The Portrait of an RTS Graduate

May is graduation month, and once again we must say farewell to another outstanding class of graduates from Reformed Theological Seminary.  Commencement ceremonies are wonderful since they give students and their families a moment to reflect on the Lord’s faithful provision during their seminary years.  It gives us all a moment to remember the work of RTS and its goal to train leaders for the ministry of the gospel of Jesus Christ.  Over the years, I have come to grow in my admiration for our students.  Here are a few reasons why.

In most cases, graduate education is paid for by the companies where that student works.  This is not the case for the seminarian.  They are expected to pay their own way.  They find resources from their local churches, friends and families, even the seminary itself, which provides numerous ways to help offset the cost of tuition.  At the end of the day, the bulk of the educational expense is the responsibility of the students, often leaving them with a substantial debt by the time of graduation.  All this for the sake of the gospel.

In addition to that is the demanding schedule.  Many students work part-time or full-time jobs.  Yet, several required courses are only offered in an intensive format, meeting all day from Monday through Friday.  Meaning, the seminarian’s precious vacation time has to be spent not at the beach, not on a camping trip, not even at home with their family—but rather in a classroom doing academic work!  Work upon work!  All this for the sake of the gospel.

Finally, what makes a seminary graduate special is that after graduation there is no immediate gain.  In the private sector, one of the largest perks of graduate education is the hope of a promotion and increased salary.  But for your average seminarian, there is no such promotion, no increased salary, no accolades, no glory.  They earn a degree whose immediate application is to make continued payments... but of a different kind.  For some, they will pursue a pastoral call.  Meaning they must leave their current, successful professions in order to pursue the unknown and demanding life of a minister.  For others, they will engage in some form of lay leadership whose primary reward is not material or monetary gain, but rather to see the spiritual growth of others.  Still others may be called to surrender the creature comforts of their current lives to serve communities in less developed areas in the world.  Again, all this for the sake of the gospel.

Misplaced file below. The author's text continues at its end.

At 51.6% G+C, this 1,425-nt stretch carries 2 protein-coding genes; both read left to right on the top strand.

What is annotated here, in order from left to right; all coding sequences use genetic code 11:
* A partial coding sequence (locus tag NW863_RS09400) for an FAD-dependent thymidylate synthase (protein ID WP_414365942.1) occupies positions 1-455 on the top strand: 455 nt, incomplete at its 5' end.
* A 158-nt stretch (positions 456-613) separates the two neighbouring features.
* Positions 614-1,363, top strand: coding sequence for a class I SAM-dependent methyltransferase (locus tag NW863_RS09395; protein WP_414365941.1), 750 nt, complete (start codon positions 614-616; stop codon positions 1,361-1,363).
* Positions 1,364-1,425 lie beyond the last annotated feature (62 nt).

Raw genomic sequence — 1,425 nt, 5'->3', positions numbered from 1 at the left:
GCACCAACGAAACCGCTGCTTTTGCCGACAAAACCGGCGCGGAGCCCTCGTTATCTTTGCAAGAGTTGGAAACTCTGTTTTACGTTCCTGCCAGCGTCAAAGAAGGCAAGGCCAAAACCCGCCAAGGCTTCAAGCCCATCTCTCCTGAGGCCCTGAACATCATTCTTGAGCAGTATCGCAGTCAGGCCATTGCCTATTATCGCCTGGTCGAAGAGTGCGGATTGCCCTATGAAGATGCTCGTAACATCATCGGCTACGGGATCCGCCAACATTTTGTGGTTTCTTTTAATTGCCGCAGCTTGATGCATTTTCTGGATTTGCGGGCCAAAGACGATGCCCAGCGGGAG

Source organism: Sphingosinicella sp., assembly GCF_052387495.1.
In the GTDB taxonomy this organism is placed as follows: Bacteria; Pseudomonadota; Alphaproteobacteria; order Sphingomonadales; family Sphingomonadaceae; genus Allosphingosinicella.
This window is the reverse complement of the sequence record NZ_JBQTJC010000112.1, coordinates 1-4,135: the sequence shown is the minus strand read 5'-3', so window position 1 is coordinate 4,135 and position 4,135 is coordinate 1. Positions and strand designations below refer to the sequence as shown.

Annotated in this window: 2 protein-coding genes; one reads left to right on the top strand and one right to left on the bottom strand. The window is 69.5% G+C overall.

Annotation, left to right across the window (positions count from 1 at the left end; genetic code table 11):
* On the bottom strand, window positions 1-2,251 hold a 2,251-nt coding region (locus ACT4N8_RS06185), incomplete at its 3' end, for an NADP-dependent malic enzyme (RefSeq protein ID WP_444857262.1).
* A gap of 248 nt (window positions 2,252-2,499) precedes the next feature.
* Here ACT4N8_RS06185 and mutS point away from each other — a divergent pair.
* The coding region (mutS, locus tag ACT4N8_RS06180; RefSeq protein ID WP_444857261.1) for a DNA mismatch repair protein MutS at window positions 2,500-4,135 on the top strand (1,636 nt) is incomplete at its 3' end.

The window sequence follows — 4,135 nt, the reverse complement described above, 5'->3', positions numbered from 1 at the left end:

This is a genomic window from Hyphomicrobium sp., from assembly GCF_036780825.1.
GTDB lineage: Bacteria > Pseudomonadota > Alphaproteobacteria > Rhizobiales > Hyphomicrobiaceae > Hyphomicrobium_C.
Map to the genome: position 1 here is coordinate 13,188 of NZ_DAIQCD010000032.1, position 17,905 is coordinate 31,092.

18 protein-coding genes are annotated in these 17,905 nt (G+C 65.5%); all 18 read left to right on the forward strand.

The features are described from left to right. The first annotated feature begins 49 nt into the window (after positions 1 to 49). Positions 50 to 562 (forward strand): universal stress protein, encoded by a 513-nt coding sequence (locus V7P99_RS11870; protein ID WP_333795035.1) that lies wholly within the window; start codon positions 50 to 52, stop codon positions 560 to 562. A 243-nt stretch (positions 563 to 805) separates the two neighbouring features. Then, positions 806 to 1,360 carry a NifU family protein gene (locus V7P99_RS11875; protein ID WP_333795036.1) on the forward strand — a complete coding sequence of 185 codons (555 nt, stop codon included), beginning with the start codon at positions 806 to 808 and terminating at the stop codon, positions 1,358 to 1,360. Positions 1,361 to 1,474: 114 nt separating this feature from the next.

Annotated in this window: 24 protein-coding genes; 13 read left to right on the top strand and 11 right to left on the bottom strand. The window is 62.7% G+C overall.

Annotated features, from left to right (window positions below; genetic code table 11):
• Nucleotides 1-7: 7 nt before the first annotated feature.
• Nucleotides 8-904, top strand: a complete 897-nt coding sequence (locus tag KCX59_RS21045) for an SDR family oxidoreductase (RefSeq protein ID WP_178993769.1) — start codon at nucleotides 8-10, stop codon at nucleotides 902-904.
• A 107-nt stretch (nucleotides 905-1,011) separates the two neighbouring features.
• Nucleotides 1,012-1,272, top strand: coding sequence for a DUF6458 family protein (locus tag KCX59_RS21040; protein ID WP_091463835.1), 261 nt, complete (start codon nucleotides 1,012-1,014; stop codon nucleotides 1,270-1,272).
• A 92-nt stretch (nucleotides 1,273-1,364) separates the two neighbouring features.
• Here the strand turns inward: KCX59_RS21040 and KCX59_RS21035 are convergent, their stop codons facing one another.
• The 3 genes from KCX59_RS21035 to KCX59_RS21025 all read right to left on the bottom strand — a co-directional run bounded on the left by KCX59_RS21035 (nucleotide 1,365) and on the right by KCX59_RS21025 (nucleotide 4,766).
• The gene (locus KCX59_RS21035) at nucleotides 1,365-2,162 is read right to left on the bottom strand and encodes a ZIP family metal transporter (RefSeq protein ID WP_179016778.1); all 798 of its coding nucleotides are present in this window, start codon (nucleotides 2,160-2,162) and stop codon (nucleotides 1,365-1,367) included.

This is an honest portrait of an average student at Reformed Theological Seminary.

I have often wondered, “What would possess a person to do such a thing?  Why would someone sacrifice so much to gain so little?”  I can only think of one answer – something that I see in our current graduating class.  What possesses a person to become a seminary graduate is nothing less than a raw and unadulterated understanding of God and an undying faith in the crucified and resurrected Savior.  Why do they do it?  Simply put, they love Jesus and they love His people.  Such a call does not happen to all Christian believers.  It does, however, come to a few – not because they are better, smarter, or even more talented than others.  They pursue this because the Lord has called them to be in this path.  The price is high; they know it, yet they pursue it.  And they do so by faith, not by sight.  I can hear our graduates say that because this service is for the Lord, “I will not offer burnt offerings to the LORD my God that cost me nothing” (2 Sam. 24:24).  The price is indeed high, but they know “that in the Lord your labor is not in vain” (1 Cor. 15:58).  For these reasons and so many more, I cannot but admire a seminary graduate.

In the New Testament, Paul the great Christian Apostle says that for some the pursuit of such things like a seminary education is seen as “folly” (1 Cor. 1:18), and one can easily appreciate why.  If such training brings a deeper understanding of the gospel of the kingdom of God; if seminary can provide the skills to counsel and support those in desperate need of a genuine message of life and hope, then one must ask “is this really folly?”  I think not.

We rejoice and celebrate this month with the many graduates of our school and commend them to boldly proclaim the gospel of Christ.  We wait in eager expectation to hear of the great successes that the Lord will bring to your ministries, wherever they may be.  God bless you graduates in all that you do!

 
Mathias Lohmann

Contact Washington DC